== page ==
The American Revolution and the Hudson River Valley
As the center of the colonies at the time of the American Revolution, the Hudson River Valley provided a nexus for the conflict and hosted many key figures, battles, and political events throughout the eight years of war. The Sons of Liberty, as active in New York as they were in Massachusetts, printed broadsides, encouraged boycotts, rallied, rioted, and dumped British tea into the New York Harbor even as Patriot housewives throughout the Valley threw their own “tea parties” at the expense of merchants and Loyalist neighbors. The social fabric was ripped apart by the struggle first between the powerful coalition of the DeLanceys and Livingstons and then the Loyalists and Whigs or Patriots.
The New York Provincial Congress established itself at the White Plains Courthouse in July 1776, creating the State of New York with its acceptance of the Declaration of Independence on July 9, 1776. New York adopted its Constitution in Kingston on April 20, 1777 and on February 6, 1778, ratified the Articles of Confederation, tying its fate to the rest of the United States of America.
Throughout the War, battles raged from Manhattan through the Mid-Hudson, including White Plains (1776), Forts Clinton and Montgomery (1777), Kingston (1777), and Stony Point (1779). In October 1777 Patriots watched helplessly as the British burned sites as far north as Clermont before turning back toward New York City. Major General Horatio Gates would right some of the wrongs when he accepted the surrender of Lieutenant General John Burgoyne’s British army at Saratoga on October 17, 1777, marking the turning point in the war. Starting in January 1778 the Americans would follow up on this victory by turning their attention from the ruins of Fort Constitution to building Fortress West Point with its famous chain across the Hudson, a complex that General George Washington called the “key of America.” In the summer of 1781, the French commander, the comte de Rochambeau, marched his 5,000-man army from Rhode Island to Philipsburg, New York, to join the Continental Army, first in the siege of New York and then in the pivotal Yorktown Campaign in Virginia.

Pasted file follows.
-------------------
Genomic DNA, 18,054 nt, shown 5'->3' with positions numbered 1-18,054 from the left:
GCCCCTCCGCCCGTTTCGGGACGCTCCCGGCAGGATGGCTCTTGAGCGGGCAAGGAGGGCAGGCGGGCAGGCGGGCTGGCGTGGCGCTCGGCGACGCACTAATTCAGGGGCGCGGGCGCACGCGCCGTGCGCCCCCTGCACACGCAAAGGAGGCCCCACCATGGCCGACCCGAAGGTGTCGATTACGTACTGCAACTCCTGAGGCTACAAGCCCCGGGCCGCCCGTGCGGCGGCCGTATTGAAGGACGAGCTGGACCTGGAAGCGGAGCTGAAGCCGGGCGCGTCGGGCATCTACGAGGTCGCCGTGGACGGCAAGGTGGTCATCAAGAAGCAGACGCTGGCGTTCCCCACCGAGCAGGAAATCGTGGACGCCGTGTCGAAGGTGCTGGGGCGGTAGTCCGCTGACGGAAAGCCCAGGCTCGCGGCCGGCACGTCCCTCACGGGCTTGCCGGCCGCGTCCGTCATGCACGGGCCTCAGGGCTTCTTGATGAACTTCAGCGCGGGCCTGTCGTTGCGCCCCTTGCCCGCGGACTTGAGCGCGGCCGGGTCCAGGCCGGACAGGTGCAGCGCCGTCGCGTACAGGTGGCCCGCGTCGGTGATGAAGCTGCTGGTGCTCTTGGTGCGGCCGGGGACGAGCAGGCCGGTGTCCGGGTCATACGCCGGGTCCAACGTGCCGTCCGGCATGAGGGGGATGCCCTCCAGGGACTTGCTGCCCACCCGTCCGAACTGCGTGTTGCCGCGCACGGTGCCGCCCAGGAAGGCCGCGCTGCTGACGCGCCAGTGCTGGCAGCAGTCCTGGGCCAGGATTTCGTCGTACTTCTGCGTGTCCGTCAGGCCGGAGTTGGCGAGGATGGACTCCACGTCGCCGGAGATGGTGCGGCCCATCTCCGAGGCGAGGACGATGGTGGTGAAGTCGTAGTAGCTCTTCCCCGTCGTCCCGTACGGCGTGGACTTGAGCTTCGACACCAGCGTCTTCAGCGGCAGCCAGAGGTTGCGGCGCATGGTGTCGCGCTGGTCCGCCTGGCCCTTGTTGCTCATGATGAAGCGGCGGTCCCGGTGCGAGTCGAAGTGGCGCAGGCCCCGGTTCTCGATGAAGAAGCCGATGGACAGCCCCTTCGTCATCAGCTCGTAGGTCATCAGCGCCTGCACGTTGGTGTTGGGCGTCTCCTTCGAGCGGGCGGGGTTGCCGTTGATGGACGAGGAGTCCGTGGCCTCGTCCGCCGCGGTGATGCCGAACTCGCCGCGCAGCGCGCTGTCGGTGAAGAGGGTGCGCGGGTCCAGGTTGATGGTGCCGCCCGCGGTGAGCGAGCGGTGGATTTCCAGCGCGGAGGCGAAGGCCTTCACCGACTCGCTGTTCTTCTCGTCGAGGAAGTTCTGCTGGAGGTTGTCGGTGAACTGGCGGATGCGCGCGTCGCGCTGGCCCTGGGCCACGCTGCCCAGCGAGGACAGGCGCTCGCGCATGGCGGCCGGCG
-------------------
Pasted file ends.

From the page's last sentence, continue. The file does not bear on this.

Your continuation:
Conflict would rage on the frontiers as Native American tribes allied with the British raided settlements and an American army under Major General John Sullivan and New York Brigadier General James Clinton exacted retribution. General Washington and his Main Army would encamp at Newburgh and New Windsor Cantonment in 1782 and 1783 as an Army of Observation for the British army in New York City. Finally on November 25, 1783, Governor George Clinton would lead the Americans into that city after the British evacuation. A War that started in Massachusetts had shifted and remained centered and then ended in New York.
In addition to the prominent roles played by the likes of New York’s first Governor, George Clinton, unsung heroes of the Hudson Valley did their duty as well. Sybil Ludington, New York’s own sixteen-year-old female Paul Revere, rode out of Carmel to raise the militia in defense of the burning Danbury, Connecticut. Chief Daniel Nimham of the Wappingers, a Native American member of the Sons of Liberty and a captain in the American militia lost his life in battle for the cause of liberty.
The American Revolution played out along the Hudson’s banks –from the first riots protesting the British Quartering Act on Golden Hill in Lower Manhattan, to the chaining of the Hudson and Benedict Arnold’s attempted betrayal of West Point in the Highlands in 1780, to the Battle of Saratoga along its northern shores where Arnold played the role not of traitor, but of hero. The Hudson River Valley was essential to the birth of our Nation.